At its surface, Abstraction doesn't appear particularly useful, but this couldn't be further from the truth. Abstraction is a valuable Art, and one that has seen much creative use throughout history as well as the present day.   All types of abstraction, from the most insignificant Logoi to the most poignant Ethoi, have a place in the great market of minds, the thought-trade. The thought-trade is primarily ruled by Hollow Men, as they have more mastery over both the mercantile arts and that of Abstraction than any other souls. They offer wonderful treasures in exchange for their customers' abstractions, and many a desperate soul has traded away something truly dear to them in order to get out of a debt. Curiously, while they purchase abstractions of all sorts, they prefer Pathoi. And yet, despite their carts laden with Pathos-filled pots and urns — the Hollow Men are quite fond of ceramics. Understandable, given that they appear to be made of porcelain themselves — they are loath to sell any Pathoi at all, be they potent or pathetic. As a result of this, a sort of underground Pathos trade has sprung up, though the Hollow Men do their best to crush it.   The thought-trade is mostly performed with Logoi, hence the name, though lesser Ethoi are traded frequently as well. The thought-trade has also given rise to a new workforce of spies and investigators, who go about snooping about where they shouldn't and learning things that nobody really needed to know in the first place, then turn about and sell that information to Abstractors, right out of their heads. Unfortunately, since they forget the information that they've sold, they often end up searching out the same information again, then grow frustrated when they find themselves unable to remember or comprehend it.   Abstraction isn't solely restricted to its economic uses, however, and it has had its practical uses throughout history and in the present day. For example, the monks of Mt. Taig often riddled their texts with Logos booby traps, with certain passages implanting maddening knowledge into the minds of those who read them. The Stone Men of the Natyaal River also attempted something similar, with warnings on the fronts of their tombs telling all those who read them exactly what awaited them, should they venture below. In the end, however, all their efforts just resulted in some exceptionally informed tomb-robbers. In modern times, merchants are known to arm their safes and lockboxes with potent Pathoi, which instill unmitigated terror in potential thieves.   Additionally, from time to time abstraction has had its place in war. Weaponry filled with anger seems to almost strike out on its own, and always finds its mark. Armor imbued with gladness feels as light as a feather, while still retaining all its protective properties. And who forget the Katul's Abstract warfare during the siege of Aredanie, when pots filled with misery were slung over the city's walls, causing its inhabitants to die of broken hearts? And then during the Taloric Revolution in Yebrask, when Emil Talor won the overwhelming support of the people for his cause by taking the reputation of a hundred of his followers (one of the reasons that the trade of Ethoi is so heavily regulated).   And then, finally, there are the more... bizarre uses of Abstraction. Things which aren't quite explained, yet exist regardless. The Hollow Men seem to have used it to achieve something adjacent to immortality, their bodies being living works of art themselves, filled with all the Abstractions that make up what they are. However, the Hollow Men still lack names, and many have taken this to mean that they are not people at all, but closer to monsters. That does seem to be the case for those who lack names, such as the furious Creed-wracked, who eventually lose everything but their rage, as their bodies and minds morph and twist into something inhuman. Despite this, and the furious (and sometimes dangerous) protestations of the Sledge League, Hollow Men still remain in a position of power, simply because no one quite has mastery over Abstraction like they do. Ex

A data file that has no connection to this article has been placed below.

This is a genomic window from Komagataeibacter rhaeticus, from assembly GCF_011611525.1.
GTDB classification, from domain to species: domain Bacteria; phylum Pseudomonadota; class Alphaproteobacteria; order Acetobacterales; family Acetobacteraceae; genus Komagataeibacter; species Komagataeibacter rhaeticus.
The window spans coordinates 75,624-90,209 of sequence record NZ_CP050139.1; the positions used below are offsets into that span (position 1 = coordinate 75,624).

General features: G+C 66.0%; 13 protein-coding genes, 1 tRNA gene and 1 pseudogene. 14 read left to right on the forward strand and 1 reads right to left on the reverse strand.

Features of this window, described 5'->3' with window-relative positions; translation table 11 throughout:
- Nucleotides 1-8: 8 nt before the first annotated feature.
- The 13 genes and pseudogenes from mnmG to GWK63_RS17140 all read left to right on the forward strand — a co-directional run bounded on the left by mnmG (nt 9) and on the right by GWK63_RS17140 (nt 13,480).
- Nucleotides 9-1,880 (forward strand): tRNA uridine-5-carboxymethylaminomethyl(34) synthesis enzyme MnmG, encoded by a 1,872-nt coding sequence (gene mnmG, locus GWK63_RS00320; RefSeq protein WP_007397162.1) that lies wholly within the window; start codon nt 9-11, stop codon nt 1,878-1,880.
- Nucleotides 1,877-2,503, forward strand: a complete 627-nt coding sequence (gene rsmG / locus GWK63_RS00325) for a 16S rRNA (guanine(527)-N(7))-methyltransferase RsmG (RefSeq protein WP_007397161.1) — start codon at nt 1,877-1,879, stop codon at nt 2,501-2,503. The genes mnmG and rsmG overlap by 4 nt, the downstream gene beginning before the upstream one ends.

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Comments

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Jan 3, 2022 01:36 by Amy Winters-Voss

Interesting concept!   Thanks for entering the WE 2021 Spell Category! Best of luck in all the categories you entered!

Author of the Liminal Chronicles urban fantasy series | Author Website
Jan 3, 2022 22:01

Thank you!

Jan 11, 2022 22:44 by Secere Laetes

Thank you very much for the article. I stumbled across the concept while following up penny-headful again. It already intrigued me in the article as well as the Hollow Men, but even more so here in its pure form. Creatures that feed on feelings, well, there are a few, but with this well elaborated concept behind it, the detailed and differentiated description of the types of thoughts, feelings and "pathoi", the idea of selling thoughts behind it as well as - as you can read - the other areas of application is really something special.